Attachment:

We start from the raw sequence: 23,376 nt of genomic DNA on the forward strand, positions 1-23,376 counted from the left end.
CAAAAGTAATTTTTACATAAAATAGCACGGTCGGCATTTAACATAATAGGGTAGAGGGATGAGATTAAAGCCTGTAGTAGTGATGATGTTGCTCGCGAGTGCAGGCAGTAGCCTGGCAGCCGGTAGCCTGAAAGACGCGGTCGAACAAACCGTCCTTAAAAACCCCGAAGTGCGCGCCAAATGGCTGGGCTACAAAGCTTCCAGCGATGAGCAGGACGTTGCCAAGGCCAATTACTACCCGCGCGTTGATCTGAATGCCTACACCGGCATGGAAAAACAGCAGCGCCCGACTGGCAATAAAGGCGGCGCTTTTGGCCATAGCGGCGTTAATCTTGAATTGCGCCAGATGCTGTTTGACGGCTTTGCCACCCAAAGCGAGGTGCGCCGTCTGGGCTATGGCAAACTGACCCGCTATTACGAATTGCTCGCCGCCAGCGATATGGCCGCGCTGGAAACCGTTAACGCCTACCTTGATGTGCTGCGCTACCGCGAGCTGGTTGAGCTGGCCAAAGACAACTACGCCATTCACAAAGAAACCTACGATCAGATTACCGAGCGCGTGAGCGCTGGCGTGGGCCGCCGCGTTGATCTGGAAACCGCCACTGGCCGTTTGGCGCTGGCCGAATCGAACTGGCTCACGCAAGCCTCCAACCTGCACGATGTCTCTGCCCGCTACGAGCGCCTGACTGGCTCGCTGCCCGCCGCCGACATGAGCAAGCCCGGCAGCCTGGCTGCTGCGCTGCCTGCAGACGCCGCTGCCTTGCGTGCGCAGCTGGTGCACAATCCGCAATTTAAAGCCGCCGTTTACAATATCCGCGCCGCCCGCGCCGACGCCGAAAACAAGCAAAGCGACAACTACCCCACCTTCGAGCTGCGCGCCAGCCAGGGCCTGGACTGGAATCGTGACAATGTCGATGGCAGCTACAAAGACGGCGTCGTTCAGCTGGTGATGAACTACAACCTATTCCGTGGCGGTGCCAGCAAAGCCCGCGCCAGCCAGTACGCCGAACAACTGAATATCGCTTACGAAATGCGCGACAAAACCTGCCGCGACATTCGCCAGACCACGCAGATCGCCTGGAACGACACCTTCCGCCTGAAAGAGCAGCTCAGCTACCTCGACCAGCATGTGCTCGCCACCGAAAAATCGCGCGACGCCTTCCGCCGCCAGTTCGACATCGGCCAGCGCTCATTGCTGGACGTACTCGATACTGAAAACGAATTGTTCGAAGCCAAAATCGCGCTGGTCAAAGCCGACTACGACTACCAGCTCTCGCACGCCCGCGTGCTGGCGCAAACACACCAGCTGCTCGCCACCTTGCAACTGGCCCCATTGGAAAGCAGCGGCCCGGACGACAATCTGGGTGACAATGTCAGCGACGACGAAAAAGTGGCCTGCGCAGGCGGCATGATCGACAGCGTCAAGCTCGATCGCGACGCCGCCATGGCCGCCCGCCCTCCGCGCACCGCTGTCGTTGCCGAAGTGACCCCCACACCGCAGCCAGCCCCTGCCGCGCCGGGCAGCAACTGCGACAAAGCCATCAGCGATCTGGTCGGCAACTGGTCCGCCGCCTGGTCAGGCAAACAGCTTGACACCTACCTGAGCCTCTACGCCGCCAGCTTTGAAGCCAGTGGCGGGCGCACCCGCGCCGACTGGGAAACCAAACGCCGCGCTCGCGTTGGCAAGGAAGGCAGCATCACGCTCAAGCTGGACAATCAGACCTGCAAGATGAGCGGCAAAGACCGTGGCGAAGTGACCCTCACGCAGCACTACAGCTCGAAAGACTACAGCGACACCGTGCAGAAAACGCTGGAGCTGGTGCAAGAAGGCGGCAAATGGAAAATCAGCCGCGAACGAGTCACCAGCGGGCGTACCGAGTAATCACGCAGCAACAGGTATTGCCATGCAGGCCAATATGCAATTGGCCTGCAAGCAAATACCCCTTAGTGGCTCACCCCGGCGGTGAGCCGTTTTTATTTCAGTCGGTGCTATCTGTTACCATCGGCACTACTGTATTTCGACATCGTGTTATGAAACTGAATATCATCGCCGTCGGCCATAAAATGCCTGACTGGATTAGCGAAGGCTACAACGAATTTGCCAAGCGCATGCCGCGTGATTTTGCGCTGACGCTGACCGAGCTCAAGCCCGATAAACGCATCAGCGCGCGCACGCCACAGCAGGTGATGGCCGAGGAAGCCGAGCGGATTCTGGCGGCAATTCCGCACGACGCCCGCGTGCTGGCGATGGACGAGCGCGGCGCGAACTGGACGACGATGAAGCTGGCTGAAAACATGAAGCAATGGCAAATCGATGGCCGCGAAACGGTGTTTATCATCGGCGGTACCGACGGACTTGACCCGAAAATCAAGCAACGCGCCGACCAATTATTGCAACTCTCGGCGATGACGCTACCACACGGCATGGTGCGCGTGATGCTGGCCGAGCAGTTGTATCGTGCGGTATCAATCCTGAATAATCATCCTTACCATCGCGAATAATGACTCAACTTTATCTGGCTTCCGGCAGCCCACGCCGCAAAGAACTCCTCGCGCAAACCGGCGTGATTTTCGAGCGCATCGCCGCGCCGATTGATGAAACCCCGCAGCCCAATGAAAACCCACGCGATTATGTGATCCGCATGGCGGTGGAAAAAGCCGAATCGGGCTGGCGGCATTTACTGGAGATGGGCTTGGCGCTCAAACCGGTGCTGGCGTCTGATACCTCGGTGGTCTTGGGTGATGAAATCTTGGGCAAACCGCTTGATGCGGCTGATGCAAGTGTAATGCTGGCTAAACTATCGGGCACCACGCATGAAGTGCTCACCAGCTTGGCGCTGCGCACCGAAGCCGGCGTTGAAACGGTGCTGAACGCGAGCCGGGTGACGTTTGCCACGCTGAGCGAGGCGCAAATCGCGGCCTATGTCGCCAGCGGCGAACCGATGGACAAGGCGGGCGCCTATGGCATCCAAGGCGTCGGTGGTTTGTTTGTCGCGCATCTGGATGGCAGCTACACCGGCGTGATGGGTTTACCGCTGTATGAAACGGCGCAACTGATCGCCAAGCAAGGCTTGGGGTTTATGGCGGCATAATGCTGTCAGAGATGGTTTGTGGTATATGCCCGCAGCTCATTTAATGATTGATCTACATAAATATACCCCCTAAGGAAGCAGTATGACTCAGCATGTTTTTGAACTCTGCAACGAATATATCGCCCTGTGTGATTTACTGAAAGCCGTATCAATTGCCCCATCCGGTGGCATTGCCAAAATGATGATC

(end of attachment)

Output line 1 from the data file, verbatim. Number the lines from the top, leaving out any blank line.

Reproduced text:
We start from the raw sequence: 23,376 nt of genomic DNA on the forward strand, positions 1-23,376 counted from the left end.